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ST. LOUIS – The sickening violence and killing has ended in the main square of Kiev, Ukraine's capital.

The government and protesters have agreed to a cease fire and the protesters won most of their demands.

Ukraine's president, Viktor Yanukovich, signed an agreement to reduce this power and hold elections. This signals the country might be moving closer to western Europe and the U.S., and away from the influence of Russian President Vladimir Putin.

One of this country's leading experts on Ukraine is right here in St. Louis.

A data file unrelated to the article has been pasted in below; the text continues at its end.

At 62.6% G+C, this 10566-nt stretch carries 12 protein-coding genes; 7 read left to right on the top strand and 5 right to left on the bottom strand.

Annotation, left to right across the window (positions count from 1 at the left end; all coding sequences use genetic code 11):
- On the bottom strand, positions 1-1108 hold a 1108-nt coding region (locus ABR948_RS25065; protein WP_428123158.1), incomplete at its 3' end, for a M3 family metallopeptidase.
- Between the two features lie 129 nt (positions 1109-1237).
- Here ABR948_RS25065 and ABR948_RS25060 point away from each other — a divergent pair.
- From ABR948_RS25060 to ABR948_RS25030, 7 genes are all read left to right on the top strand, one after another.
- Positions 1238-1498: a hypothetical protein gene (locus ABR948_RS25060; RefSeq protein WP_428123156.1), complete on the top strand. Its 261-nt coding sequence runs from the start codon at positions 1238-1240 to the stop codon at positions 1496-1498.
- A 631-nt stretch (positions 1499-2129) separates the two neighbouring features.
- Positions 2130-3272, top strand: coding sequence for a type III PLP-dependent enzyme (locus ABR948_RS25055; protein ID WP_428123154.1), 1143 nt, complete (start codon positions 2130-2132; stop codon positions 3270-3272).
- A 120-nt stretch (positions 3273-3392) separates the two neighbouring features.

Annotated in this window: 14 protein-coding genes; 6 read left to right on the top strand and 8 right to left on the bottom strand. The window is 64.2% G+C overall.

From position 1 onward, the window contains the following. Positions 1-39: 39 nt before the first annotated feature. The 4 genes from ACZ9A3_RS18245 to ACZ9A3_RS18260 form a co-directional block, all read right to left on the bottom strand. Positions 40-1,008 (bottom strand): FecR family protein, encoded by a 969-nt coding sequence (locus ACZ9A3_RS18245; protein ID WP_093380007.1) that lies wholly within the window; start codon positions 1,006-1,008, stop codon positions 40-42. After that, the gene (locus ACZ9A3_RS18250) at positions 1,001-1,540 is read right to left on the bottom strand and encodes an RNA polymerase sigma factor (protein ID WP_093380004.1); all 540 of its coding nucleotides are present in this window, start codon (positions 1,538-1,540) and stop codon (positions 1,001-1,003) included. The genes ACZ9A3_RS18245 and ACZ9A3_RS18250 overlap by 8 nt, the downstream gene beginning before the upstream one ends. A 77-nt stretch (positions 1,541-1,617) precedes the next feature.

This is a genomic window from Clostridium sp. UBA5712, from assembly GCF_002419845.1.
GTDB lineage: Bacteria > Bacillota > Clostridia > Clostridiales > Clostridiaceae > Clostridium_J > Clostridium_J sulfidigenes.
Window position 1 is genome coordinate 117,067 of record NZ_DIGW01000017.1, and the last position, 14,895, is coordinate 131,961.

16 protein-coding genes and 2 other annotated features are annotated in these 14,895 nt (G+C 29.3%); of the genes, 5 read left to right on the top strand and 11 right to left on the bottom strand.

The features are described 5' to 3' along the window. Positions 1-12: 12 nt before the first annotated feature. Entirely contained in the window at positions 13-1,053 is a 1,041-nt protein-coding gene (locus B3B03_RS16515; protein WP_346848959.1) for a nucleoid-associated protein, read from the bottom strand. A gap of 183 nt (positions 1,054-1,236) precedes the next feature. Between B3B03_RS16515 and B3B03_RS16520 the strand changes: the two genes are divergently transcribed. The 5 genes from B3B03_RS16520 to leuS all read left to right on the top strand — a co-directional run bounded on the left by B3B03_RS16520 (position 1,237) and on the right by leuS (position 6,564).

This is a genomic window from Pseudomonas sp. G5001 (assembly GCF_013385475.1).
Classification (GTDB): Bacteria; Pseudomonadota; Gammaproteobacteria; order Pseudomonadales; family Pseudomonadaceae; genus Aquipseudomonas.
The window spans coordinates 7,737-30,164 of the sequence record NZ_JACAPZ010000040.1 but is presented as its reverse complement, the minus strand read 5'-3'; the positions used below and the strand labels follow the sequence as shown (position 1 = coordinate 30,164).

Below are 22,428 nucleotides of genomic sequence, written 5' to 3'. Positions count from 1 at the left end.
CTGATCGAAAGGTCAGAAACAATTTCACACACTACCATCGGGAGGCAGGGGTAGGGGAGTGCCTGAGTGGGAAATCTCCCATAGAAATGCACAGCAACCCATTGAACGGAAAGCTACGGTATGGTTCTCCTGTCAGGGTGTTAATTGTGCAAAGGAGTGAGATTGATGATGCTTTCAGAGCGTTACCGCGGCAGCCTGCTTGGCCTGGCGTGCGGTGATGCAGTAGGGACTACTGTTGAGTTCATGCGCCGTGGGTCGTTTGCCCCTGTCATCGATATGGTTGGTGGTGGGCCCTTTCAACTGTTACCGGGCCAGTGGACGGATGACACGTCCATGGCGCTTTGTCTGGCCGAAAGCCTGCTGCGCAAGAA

Saint Louis University law professor Monica Eppinger had two separate assignments in Ukraine for the U.S. government, serving a total of four years there. She says some of her friends had been killed in the crackdown. Eppinger says Ukrainian's love their country and are fiercely independent but admits the truce may not hold.

"My hope is that they will return to what is considered by Ukrainian's the Ukrainian way, which is that we will agree to disagree and shake hands and go to the next election and fight hard in the next election," said Eppinger.

The next presidential election has been moved up from spring 2015 to this December.

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